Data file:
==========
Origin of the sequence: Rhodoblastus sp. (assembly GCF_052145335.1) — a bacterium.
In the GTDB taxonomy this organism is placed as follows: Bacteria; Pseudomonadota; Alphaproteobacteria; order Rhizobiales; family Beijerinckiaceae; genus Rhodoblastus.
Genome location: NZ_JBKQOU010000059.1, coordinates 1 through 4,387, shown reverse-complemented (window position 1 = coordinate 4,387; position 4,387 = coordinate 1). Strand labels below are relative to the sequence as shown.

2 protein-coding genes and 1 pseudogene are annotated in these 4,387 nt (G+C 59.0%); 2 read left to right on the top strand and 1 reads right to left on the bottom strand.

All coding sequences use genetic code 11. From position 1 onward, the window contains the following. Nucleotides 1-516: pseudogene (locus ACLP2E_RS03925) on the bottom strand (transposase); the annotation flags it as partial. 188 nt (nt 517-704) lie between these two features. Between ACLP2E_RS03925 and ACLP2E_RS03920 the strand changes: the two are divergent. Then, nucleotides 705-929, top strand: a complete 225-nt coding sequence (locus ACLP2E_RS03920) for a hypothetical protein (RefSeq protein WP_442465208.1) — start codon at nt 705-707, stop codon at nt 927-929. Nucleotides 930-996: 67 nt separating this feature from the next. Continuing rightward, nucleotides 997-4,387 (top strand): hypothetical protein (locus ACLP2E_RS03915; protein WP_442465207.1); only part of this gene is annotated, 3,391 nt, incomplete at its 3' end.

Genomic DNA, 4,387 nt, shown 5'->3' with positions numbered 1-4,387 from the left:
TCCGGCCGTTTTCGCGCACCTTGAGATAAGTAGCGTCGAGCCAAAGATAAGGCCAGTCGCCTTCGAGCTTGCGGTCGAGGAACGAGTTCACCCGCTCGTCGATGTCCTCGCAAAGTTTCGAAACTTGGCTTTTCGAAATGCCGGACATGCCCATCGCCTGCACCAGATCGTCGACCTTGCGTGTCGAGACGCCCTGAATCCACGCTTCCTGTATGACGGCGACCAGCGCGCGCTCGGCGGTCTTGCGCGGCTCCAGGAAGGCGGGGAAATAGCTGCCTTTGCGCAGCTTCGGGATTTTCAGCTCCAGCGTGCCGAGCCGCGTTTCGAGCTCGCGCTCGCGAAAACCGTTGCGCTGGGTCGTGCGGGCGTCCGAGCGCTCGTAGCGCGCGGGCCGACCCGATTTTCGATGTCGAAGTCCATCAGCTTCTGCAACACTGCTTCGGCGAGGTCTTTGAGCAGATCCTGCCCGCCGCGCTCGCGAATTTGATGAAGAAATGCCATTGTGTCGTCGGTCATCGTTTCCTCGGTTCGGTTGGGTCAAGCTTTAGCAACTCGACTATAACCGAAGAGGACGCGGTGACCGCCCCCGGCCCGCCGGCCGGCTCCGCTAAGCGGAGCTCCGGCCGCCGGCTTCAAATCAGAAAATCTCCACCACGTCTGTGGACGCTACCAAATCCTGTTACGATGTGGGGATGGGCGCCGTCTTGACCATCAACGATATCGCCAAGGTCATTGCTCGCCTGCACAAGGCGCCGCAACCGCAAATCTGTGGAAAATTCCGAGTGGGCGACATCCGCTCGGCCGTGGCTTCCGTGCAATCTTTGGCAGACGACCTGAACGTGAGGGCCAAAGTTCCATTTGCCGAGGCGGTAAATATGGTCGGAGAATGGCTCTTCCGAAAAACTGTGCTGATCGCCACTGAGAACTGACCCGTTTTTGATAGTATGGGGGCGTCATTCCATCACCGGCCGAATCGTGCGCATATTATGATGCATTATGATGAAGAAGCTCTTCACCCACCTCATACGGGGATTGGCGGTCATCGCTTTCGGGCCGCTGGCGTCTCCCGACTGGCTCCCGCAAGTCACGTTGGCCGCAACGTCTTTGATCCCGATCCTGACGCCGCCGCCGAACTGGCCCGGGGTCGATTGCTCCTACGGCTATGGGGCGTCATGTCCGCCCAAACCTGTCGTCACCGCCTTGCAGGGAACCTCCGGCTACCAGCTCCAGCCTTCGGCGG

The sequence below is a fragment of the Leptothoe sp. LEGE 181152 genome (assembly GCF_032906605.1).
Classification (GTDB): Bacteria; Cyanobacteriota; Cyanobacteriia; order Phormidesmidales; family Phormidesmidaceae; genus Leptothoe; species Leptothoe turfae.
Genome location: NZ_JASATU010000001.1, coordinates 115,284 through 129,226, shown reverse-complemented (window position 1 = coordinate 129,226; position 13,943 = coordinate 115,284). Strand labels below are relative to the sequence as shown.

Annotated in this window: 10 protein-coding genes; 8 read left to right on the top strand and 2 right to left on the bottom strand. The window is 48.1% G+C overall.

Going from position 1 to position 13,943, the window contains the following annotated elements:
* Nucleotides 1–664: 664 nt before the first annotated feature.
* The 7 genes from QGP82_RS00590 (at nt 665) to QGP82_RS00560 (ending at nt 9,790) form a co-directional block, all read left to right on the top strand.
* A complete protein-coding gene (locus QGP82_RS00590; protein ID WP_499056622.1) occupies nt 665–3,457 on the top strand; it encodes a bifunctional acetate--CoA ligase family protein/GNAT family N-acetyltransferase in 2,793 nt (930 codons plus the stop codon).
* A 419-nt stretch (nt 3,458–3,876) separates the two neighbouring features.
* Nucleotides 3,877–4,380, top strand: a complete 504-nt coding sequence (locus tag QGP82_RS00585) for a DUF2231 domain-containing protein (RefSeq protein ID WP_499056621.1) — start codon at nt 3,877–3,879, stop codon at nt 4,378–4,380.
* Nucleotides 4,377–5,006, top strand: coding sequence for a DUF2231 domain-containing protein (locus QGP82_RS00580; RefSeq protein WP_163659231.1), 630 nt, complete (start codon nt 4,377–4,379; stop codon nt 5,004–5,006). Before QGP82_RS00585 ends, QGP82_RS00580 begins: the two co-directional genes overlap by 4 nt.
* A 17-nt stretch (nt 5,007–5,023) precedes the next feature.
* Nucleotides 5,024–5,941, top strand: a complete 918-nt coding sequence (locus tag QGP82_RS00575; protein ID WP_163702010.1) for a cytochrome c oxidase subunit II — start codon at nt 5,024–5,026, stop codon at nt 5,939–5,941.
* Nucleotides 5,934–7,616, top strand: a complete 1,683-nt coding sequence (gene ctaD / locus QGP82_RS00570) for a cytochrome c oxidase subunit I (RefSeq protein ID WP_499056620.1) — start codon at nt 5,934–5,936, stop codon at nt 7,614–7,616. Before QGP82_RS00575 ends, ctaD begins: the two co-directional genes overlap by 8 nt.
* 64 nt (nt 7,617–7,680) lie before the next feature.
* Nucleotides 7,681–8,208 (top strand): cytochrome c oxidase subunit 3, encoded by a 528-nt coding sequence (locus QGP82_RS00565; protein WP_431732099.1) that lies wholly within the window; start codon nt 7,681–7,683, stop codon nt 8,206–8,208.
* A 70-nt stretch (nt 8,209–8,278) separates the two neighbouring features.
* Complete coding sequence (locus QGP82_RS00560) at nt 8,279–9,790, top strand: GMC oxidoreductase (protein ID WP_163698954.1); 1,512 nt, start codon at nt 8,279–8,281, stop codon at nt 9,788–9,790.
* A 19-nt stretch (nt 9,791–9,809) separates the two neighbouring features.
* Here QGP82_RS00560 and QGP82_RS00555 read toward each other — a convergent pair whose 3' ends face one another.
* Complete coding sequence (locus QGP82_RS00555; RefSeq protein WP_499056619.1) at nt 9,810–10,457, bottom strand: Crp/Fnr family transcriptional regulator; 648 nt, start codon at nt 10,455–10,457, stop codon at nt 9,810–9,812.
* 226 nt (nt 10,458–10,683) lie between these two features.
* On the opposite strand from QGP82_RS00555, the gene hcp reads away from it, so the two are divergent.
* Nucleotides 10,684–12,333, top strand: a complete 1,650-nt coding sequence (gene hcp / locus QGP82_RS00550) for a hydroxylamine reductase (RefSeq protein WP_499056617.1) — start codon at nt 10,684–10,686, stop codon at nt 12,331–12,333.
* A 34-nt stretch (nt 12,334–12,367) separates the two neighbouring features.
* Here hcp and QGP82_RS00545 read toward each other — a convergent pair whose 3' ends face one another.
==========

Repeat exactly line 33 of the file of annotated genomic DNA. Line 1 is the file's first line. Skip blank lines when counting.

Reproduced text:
* Here hcp and QGP82_RS00545 read toward each other — a convergent pair whose 3' ends face one another.